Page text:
Fossils on the move

Published 8:23 pm Thursday, May 9, 2013

Aurora’s fossils are on the move this weekend as Aurora Fossil Museum Educator Dr. George Oliver Jr. takes a road trip to the Wayne County Museum in Goldsboro.

“We have a pretty active outreach program — I go to schools, festivals, libraries, to give talks,” Oliver said, adding that while Goldsboro is a little farther than usual, he did make a recent visit to Seymour Johnson Air Force Base to give a fossil talk.

His trips are all about education and letting the people of eastern North Carolina know about where they live: in a former ocean. Oliver explained that the shoreline of the Atlantic Ocean was once in the Raleigh area and coastal Carolina was under water, thus the abundance of marine fossils that are regularly mined from the ground by PotashCorp-Aurora.

“The fossils are from 5 to 25 million years old,” Oliver said. “We find marine fossils like sharks teeth and whalebone and anything that was in the ocean that long ago.”

Some of those Oliver will take on his trip to the Wayne County Museum, along with a bucket of material dug from the ground by the phosphate-mining company. The aim is to let children elsewhere get a feel for digging through dirt, looking for fossils to take home, just like visitors to the Aurora Fossil Museum get to do. Oliver said it’s a favorite with kids, because they’re the dinosaur experts.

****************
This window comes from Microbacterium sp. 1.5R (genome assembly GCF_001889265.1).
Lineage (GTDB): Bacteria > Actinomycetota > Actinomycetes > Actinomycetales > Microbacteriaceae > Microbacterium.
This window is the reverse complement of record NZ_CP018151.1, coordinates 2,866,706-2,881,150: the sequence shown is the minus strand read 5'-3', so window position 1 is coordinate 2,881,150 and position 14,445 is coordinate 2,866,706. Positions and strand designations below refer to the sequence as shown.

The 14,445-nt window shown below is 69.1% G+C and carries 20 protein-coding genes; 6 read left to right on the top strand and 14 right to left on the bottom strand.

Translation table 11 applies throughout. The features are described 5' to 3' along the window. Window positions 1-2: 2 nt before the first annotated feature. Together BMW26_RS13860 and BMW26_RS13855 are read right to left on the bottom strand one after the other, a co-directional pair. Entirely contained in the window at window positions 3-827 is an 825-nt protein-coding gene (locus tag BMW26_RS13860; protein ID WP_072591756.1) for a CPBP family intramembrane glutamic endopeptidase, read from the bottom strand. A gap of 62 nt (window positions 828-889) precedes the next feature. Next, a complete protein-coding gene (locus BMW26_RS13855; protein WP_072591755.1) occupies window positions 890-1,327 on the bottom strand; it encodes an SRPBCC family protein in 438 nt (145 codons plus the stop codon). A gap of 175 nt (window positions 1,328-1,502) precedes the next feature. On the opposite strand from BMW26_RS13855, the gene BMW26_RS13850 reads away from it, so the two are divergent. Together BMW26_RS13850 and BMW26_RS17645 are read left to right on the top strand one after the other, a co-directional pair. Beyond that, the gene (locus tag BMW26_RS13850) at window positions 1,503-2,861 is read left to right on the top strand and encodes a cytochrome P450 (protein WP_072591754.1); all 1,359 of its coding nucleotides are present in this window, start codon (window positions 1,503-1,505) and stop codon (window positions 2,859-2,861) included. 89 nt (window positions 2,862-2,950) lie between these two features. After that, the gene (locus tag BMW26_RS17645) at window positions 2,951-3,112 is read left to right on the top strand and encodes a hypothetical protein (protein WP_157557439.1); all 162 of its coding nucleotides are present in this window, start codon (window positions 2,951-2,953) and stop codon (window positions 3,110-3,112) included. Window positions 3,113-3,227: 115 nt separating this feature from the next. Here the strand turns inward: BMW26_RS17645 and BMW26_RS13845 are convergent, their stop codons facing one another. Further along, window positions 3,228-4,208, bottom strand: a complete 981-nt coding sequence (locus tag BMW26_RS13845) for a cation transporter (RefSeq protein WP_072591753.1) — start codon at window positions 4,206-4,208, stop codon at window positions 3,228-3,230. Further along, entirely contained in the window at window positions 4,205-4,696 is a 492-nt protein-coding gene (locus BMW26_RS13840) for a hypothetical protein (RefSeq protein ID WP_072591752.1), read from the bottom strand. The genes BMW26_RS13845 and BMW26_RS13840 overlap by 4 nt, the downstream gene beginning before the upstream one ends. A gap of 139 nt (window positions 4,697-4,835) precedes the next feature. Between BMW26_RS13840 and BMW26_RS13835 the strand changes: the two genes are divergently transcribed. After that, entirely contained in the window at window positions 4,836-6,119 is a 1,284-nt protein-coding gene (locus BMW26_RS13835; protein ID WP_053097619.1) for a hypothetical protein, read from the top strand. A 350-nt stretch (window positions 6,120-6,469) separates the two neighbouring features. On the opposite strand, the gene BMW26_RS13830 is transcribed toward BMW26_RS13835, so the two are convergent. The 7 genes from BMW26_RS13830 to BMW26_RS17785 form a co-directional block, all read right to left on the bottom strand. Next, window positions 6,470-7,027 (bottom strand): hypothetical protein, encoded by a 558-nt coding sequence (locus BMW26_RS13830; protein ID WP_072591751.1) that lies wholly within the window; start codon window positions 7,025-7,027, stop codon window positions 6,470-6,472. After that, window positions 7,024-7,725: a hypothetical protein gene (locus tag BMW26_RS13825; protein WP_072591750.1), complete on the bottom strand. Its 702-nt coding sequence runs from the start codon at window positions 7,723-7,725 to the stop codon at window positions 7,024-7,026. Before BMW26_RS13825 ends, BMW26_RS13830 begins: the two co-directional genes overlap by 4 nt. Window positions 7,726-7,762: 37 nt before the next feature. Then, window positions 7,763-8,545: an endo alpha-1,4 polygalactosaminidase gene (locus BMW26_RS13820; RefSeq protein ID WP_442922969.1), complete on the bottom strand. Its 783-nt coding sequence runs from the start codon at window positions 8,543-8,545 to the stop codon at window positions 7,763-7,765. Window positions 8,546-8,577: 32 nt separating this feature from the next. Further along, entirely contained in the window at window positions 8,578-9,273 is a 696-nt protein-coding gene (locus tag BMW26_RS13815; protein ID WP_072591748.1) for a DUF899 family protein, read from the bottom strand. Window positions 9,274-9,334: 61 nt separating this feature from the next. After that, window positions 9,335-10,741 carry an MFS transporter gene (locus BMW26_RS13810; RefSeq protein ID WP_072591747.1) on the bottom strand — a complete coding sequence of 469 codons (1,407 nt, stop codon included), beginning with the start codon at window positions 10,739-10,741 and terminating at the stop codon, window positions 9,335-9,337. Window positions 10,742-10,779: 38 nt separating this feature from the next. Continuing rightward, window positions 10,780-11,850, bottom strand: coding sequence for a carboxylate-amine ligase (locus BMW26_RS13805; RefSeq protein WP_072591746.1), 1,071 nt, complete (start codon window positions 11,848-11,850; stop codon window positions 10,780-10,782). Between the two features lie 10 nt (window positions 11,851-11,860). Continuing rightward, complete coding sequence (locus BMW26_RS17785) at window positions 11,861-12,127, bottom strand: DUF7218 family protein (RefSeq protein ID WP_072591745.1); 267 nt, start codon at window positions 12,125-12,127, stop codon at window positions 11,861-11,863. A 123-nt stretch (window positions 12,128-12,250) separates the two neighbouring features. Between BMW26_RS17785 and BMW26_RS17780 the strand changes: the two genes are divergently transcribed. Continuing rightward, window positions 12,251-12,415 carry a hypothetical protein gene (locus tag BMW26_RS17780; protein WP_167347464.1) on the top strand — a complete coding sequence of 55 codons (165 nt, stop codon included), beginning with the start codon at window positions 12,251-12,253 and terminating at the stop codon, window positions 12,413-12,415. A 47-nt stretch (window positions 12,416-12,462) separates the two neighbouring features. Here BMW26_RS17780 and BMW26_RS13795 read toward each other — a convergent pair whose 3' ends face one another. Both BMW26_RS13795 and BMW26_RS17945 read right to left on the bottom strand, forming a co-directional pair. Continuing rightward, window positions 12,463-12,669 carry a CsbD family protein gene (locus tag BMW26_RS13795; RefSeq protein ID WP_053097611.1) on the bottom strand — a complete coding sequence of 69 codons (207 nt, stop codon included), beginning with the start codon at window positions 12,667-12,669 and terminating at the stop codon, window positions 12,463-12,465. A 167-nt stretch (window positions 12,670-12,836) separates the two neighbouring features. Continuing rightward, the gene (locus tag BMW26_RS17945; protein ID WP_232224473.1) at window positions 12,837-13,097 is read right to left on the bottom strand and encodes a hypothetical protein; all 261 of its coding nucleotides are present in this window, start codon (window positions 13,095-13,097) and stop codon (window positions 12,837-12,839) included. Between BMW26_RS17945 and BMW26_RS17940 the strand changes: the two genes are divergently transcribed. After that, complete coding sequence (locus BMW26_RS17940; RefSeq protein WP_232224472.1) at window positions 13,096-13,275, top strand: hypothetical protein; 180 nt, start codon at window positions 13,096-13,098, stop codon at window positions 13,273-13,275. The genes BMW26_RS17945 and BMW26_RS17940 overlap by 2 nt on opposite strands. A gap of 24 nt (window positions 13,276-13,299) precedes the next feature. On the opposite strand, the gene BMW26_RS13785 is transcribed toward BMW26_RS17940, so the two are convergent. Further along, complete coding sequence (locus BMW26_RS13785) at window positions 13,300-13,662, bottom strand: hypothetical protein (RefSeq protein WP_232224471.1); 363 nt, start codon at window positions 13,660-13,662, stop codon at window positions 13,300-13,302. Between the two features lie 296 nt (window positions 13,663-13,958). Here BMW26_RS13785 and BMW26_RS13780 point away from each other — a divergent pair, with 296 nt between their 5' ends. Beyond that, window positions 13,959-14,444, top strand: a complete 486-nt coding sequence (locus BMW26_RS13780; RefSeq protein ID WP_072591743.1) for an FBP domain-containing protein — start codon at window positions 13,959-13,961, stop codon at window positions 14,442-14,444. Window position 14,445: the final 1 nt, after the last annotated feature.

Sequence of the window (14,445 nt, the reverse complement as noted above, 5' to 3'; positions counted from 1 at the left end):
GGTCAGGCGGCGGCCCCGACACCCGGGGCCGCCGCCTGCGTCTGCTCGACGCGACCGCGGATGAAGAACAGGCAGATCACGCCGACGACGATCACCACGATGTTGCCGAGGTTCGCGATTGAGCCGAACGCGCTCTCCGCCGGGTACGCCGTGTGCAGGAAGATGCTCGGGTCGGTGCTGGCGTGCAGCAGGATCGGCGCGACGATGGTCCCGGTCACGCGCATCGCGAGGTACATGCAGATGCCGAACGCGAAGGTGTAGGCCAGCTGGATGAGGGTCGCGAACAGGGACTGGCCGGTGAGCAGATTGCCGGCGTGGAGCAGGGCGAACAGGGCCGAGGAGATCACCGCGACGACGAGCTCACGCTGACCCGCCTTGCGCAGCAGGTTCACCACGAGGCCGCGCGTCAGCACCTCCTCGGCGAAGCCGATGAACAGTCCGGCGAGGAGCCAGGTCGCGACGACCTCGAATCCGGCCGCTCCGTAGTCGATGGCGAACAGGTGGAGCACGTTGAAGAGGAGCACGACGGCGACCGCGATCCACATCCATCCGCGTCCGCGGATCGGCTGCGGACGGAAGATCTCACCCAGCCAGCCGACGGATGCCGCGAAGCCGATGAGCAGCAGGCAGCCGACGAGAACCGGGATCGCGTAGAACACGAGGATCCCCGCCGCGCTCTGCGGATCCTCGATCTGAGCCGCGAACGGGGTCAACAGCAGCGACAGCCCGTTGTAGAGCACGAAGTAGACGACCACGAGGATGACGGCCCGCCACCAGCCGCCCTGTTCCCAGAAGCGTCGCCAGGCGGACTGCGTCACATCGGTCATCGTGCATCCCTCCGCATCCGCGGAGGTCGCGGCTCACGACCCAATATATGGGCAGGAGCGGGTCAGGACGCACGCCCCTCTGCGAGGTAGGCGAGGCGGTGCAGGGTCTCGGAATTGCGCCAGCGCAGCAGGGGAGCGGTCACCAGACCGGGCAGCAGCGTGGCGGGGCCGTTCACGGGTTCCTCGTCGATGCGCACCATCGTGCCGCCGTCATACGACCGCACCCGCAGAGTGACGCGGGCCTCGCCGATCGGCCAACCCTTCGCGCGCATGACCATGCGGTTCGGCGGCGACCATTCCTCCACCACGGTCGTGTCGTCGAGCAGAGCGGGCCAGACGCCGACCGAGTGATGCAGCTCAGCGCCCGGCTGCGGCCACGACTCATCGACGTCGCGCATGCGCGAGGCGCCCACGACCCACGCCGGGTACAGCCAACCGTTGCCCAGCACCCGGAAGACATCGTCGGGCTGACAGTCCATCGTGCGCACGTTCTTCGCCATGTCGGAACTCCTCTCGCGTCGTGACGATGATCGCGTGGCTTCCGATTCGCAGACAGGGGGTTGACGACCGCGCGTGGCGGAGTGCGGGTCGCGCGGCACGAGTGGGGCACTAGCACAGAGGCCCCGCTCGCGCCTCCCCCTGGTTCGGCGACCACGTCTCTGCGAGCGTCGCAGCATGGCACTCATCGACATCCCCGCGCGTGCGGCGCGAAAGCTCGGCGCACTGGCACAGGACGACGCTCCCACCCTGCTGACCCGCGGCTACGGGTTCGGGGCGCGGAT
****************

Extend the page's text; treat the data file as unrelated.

“Children are usually more up on these things than adults are,” Oliver said. “They know the names of the dinosaurs and Megalodon sharks. The adults, either they didn’t learn it or they’ve forgotten it,” he laughed.

Oliver works three or four days a week at the Fossil Museum, a second career the retired OB/GYN picked up, to follow his passion for fossils. While Oliver might be on the road this weekend, he said he’ll definitely be manning the museum the weekend of May 24, as the 20th anniversary celebration of all things fossil — the Aurora Fossil Festival — kicks into gear.